6 consecutive years winning awards at Chelsea Flower Show.
157,000 visitors pass through this famous flower show ever year.
It’s a 16 hour day for us for 5 days of the Chelsea Flower Show, not to mention the treacherous build-up and breakdown time, a week before and after.
Given the usual uncertain weather in the UK we often set up this exhibition in gale-force rains and wind! We are given a piece of green grass on a un-even bank 10 metres long by 5 metres deep and have to ‘construct’ a garden… our garden design wanted to portray the ‘journey’ that the Zimbabwean sculpture goes through to get to anywhere in the world and also to show that African sculpture has it’s place in a traditional English garden.
We set up half of the space with a typical rural Zimbabwean scene – thatched rondavel, red soil, maize field & sunflower plot. In the middle of this Zimbabwean garden we placed a huge (3 metre high) sculpture to capture the crowded audience walking past. The two gardens were slightly separated with railway sleepers on the floor…
The other half of the space we designed a typical English garden, with typical English country flowers. This garden had a small wooden garden shed backing on to the thatched rondavel and a small-slabbed spaced-out pathway that meandered through the garden back, from side to side. Within this garden we positioned up to 20 different sculptures in various positions, so the person walking through our garden could see every angle of each sculpture.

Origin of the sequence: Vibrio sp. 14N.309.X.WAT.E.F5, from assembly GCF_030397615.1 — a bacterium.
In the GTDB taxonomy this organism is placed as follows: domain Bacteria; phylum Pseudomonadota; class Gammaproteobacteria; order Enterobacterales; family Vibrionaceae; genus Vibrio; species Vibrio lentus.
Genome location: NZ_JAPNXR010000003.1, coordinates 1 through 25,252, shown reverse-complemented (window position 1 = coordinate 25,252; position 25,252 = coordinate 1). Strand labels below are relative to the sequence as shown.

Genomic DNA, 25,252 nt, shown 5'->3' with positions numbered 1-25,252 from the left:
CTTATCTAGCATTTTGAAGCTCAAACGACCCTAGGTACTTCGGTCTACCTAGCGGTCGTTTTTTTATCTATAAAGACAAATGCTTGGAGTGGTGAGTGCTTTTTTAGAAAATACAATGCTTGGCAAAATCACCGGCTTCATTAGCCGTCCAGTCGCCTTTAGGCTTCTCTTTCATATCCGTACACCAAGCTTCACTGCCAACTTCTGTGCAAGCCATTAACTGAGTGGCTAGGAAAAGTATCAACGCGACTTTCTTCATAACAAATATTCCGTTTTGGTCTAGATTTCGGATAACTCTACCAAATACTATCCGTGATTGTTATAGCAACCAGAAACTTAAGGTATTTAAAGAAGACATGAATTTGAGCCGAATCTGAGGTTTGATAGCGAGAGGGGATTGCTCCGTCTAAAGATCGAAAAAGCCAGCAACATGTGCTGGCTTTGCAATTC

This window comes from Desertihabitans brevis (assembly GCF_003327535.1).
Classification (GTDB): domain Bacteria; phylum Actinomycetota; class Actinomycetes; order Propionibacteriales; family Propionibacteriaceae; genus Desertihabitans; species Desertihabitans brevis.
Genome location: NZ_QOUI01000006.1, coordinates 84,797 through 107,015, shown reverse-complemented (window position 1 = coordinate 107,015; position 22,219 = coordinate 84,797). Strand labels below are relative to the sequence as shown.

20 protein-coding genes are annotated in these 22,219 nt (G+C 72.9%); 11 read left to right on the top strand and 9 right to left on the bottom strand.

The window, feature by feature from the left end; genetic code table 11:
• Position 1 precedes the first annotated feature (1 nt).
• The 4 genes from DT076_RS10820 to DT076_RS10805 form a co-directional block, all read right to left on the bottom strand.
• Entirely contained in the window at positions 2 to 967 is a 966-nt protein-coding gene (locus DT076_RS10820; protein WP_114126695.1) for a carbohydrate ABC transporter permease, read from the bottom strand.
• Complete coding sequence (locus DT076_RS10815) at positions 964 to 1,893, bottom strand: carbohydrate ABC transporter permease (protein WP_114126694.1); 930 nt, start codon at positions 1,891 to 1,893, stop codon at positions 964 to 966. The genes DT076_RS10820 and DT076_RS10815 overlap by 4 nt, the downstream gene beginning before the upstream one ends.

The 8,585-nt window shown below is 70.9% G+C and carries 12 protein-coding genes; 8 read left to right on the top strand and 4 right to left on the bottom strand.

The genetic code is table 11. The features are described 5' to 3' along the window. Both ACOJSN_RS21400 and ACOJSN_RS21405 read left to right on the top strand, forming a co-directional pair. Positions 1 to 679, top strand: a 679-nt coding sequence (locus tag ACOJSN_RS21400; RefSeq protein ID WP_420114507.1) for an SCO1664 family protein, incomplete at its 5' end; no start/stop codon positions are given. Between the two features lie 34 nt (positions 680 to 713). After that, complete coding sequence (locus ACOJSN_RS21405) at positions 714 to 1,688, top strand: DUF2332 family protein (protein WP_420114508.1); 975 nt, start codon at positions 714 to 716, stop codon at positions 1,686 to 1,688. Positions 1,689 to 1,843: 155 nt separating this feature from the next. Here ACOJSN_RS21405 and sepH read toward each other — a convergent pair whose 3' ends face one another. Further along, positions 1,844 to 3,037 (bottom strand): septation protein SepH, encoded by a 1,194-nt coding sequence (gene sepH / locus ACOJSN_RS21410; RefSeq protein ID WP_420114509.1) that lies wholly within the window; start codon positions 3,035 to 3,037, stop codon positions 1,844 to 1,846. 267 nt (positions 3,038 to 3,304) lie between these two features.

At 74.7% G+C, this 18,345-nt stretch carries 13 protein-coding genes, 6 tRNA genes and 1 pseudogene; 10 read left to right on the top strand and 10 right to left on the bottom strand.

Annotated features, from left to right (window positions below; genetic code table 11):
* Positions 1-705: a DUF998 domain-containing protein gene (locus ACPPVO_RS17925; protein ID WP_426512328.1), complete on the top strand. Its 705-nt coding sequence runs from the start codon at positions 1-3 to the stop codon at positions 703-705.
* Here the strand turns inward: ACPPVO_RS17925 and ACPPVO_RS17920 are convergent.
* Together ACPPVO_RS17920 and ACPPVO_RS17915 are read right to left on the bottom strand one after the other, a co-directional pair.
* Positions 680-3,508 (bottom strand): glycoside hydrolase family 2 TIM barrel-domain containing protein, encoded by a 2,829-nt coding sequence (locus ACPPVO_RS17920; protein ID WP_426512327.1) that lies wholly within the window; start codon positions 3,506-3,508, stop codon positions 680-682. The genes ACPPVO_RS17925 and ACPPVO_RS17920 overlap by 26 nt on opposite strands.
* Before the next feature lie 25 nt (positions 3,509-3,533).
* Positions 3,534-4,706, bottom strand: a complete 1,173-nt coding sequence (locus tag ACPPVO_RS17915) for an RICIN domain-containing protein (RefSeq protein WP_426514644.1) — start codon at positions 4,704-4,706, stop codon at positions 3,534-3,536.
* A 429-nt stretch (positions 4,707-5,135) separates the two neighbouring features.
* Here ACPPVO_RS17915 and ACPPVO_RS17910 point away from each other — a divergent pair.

Along the frontage of our area we placed information panels about ‘the journey’ the sculpture goes through, from the mines, to the artist creation, to the packing and shipping to your final experience in front of you.
The set-up of our exhibition space was no mean feat. We had an uneven bank to work with, which meant positioning everything needed severe ‘safety’ control. Apart from that we were not allowed to disturb the eco-system of the gardens and could not excavate at all where we were! All of the sculptures were mounted on log bases which had to be positioned and pinned with wooden wedges and stainless steel pins around the bases to keep them in place. These of course were totally concealed by planting at the end, but meant that our job was labor-some and at times risky.
Our shed had to be cut in precise angles to fit the gradient of the bank. Luckily the rondavel was made with gum poles, so these were easy to position at different lengths. The entire space had to be encompassed by fencing panels to keep the plot neat and together as an exhibit, the Zimbabwean garden had reed fence panels and the English country garden. wicker.
The end result we think was stunning – a wonderful way to represent Zimbabwe and it’s wonderful art movement. Certainly we must have been one of the most photographed stand after the Show Gardens. We won awards for our display every year from Merits to Commendations.
watch the YouTube Video (2011)
Sculpture has always been a part of Chelsea Flower Show so it comes as no surprise that there are 55 stands exhibiting all kinds of shapes, sizes and materials made by home-grown and international talent. Sculptors from Africa were especially evident and I could have walked away with a number of the exhibits from ZimSculpt.com, a studio based in Harare, Zimbabwe.
CURRENTLY flying the Zimbabwean flag high in Britain are three of the country’s most brilliant yet unheralded sculptors: Lincon Muteta, Sam Mabeu and Jonothan Mhondorohuma. The trio together with their youthful promoter, British-born Vivienne Prince, have been in England exhibiting their provocative works – exotic in this part of the world…